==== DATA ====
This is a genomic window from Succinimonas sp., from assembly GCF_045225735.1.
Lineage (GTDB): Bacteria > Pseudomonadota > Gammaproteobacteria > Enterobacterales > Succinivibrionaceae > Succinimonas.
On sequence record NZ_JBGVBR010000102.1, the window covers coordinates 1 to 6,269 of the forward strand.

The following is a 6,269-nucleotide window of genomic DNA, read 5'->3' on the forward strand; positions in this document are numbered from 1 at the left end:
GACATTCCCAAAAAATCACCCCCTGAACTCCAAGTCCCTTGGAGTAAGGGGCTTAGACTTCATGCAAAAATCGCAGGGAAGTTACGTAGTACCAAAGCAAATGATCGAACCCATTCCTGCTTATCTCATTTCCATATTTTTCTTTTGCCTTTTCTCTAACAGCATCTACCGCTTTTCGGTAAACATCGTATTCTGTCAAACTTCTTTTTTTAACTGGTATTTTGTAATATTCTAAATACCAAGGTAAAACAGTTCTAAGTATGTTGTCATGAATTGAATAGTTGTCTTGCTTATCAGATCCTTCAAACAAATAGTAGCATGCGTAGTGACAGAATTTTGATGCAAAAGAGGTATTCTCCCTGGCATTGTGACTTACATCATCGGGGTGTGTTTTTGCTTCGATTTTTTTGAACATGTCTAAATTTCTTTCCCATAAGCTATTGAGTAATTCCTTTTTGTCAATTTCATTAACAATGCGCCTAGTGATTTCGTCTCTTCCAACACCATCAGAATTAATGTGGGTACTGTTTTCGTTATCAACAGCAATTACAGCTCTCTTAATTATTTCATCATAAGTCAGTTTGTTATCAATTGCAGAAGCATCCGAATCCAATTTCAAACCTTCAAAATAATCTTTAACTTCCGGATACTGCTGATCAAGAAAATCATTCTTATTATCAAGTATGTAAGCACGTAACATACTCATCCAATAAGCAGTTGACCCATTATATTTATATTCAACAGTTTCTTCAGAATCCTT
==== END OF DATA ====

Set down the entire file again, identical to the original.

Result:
This is a genomic window from Succinimonas sp., from assembly GCF_045225735.1.
Lineage (GTDB): Bacteria > Pseudomonadota > Gammaproteobacteria > Enterobacterales > Succinivibrionaceae > Succinimonas.
On sequence record NZ_JBGVBR010000102.1, the window covers coordinates 1 to 6,269 of the forward strand.

The following is a 6,269-nucleotide window of genomic DNA, read 5'->3' on the forward strand; positions in this document are numbered from 1 at the left end:
GACATTCCCAAAAAATCACCCCCTGAACTCCAAGTCCCTTGGAGTAAGGGGCTTAGACTTCATGCAAAAATCGCAGGGAAGTTACGTAGTACCAAAGCAAATGATCGAACCCATTCCTGCTTATCTCATTTCCATATTTTTCTTTTGCCTTTTCTCTAACAGCATCTACCGCTTTTCGGTAAACATCGTATTCTGTCAAACTTCTTTTTTTAACTGGTATTTTGTAATATTCTAAATACCAAGGTAAAACAGTTCTAAGTATGTTGTCATGAATTGAATAGTTGTCTTGCTTATCAGATCCTTCAAACAAATAGTAGCATGCGTAGTGACAGAATTTTGATGCAAAAGAGGTATTCTCCCTGGCATTGTGACTTACATCATCGGGGTGTGTTTTTGCTTCGATTTTTTTGAACATGTCTAAATTTCTTTCCCATAAGCTATTGAGTAATTCCTTTTTGTCAATTTCATTAACAATGCGCCTAGTGATTTCGTCTCTTCCAACACCATCAGAATTAATGTGGGTACTGTTTTCGTTATCAACAGCAATTACAGCTCTCTTAATTATTTCATCATAAGTCAGTTTGTTATCAATTGCAGAAGCATCCGAATCCAATTTCAAACCTTCAAAATAATCTTTAACTTCCGGATACTGCTGATCAAGAAAATCATTCTTATTATCAAGTATGTAAGCACGTAACATACTCATCCAATAAGCAGTTGACCCATTATATTTATATTCAACAGTTTCTTCAGAATCCTT